Matthew Remski is an author, yoga teacher, ayurvedic therapist and educator, and co-founder of Yoga Community Toronto. Please check out his site for more writings on Ayurveda and Yoga.
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|Subject: Re: Psychosis, Stabbing, Secrecy & Death at a Neo-Buddhist University in Arizona 7/5/2012, 2:44 pm|| |
:-) Thanks for posting the full Elephant Journal article, Josh. (-:
(As I've mentioned the sweeping monk elsewhere on the forum, I will just add here that Buddhism traditionally acknowledges faith or confidence as one of the faculties by which someone may enter the supramundane path. Having confidence in the Buddha's advice enabled the monk to have confidence in himself; nothing in the original story implies giving control to a father-figure. Monk Kśūdrapathanka* found his sweeping-practice a source of inspiration, and his reflections brought him insight and furthered his inner practice.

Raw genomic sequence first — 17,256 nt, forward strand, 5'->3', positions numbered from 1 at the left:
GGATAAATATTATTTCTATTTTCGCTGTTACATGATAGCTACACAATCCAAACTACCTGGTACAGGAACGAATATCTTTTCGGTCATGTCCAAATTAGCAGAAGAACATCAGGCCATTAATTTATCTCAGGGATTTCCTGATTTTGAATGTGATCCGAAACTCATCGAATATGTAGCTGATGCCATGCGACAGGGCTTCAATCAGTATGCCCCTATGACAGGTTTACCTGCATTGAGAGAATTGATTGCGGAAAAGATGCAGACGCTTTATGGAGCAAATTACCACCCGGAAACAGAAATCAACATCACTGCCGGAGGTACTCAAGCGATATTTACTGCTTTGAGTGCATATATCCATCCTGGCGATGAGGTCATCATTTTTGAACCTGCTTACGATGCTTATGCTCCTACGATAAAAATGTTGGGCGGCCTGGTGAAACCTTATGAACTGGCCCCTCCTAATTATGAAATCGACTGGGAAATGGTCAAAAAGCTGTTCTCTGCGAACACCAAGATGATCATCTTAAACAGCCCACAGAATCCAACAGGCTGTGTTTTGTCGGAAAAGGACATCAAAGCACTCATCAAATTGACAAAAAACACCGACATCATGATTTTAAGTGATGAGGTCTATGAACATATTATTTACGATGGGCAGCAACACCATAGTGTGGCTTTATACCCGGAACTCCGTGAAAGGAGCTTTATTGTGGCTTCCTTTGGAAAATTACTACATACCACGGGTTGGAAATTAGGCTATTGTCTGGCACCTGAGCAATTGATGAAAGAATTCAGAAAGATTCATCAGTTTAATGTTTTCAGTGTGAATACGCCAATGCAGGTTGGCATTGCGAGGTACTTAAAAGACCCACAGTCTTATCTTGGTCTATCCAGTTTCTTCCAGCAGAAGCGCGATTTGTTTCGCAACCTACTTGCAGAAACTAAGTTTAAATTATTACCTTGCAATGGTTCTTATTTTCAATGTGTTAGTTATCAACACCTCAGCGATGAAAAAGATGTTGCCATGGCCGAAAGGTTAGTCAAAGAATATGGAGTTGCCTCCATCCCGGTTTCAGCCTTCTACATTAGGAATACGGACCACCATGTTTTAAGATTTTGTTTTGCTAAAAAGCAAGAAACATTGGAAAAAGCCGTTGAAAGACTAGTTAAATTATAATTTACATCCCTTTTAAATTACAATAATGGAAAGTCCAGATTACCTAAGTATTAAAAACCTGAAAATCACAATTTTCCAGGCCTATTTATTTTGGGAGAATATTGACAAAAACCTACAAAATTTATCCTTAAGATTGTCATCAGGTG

* Previously I quoted the his name as "Small Road". Checking online dictionaries, I think this Sanskrit epithet means something like small or lowly traveller/wayfarer; I think the Pali might be something like Khuddapanthaka.)
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|Subject: Re: Psychosis, Stabbing, Secrecy & Death at a Neo-Buddhist University in Arizona 7/5/2012, 9:35 pm|| |
- Jcbaran wrote:
- Dharma is not harmed by people sharing their stories, feelings, concerns and airing them. Welcome to the West. Welcome to the 21st century. Asian traditions can teach us absolutely nothing about honest communication or accountability. That would be the last place to go to learn about accountability of any sort.
The Dharma, as the true dharma, the realm of truth, can never be harmed, obscured perhaps but never harmed which is why some schools have refered to it as the Adamatine Dharma.
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|Subject: Re: Psychosis, Stabbing, Secrecy & Death at a Neo-Buddhist University in Arizona 7/6/2012, 9:37 am|| |
- Matthew Remski wrote: